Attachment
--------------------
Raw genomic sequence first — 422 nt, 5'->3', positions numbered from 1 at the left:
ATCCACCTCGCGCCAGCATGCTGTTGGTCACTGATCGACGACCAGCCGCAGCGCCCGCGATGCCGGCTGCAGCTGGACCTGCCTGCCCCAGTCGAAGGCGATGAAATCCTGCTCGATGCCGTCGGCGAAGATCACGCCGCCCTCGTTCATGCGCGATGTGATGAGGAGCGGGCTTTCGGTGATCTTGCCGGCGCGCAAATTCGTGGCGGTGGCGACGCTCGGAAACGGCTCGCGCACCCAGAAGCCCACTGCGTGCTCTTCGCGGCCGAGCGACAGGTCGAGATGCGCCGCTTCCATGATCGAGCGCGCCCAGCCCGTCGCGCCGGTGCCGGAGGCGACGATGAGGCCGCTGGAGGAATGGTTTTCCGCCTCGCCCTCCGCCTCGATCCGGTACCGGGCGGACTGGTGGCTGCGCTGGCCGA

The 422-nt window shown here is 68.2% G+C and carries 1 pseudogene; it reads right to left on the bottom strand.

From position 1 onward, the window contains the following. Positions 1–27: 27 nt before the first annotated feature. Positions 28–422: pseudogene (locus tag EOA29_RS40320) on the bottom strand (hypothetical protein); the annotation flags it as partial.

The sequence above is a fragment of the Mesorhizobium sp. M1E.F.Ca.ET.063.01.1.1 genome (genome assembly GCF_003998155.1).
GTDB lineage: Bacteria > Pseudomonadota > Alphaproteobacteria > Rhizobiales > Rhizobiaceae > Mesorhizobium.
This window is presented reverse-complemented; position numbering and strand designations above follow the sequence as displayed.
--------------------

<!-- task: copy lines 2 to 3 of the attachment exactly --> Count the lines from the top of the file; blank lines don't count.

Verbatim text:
ATCCACCTCGCGCCAGCATGCTGTTGGTCACTGATCGACGACCAGCCGCAGCGCCCGCGATGCCGGCTGCAGCTGGACCTGCCTGCCCCAGTCGAAGGCGATGAAATCCTGCTCGATGCCGTCGGCGAAGATCACGCCGCCCTCGTTCATGCGCGATGTGATGAGGAGCGGGCTTTCGGTGATCTTGCCGGCGCGCAAATTCGTGGCGGTGGCGACGCTCGGAAACGGCTCGCGCACCCAGAAGCCCACTGCGTGCTCTTCGCGGCCGAGCGACAGGTCGAGATGCGCCGCTTCCATGATCGAGCGCGCCCAGCCCGTCGCGCCGGTGCCGGAGGCGACGATGAGGCCGCTGGAGGAATGGTTTTCCGCCTCGCCCTCCGCCTCGATCCGGTACCGGGCGGACTGGTGGCTGCGCTGGCCGA

The 422-nt window shown here is 68.2% G+C and carries 1 pseudogene; it reads right to left on the bottom strand.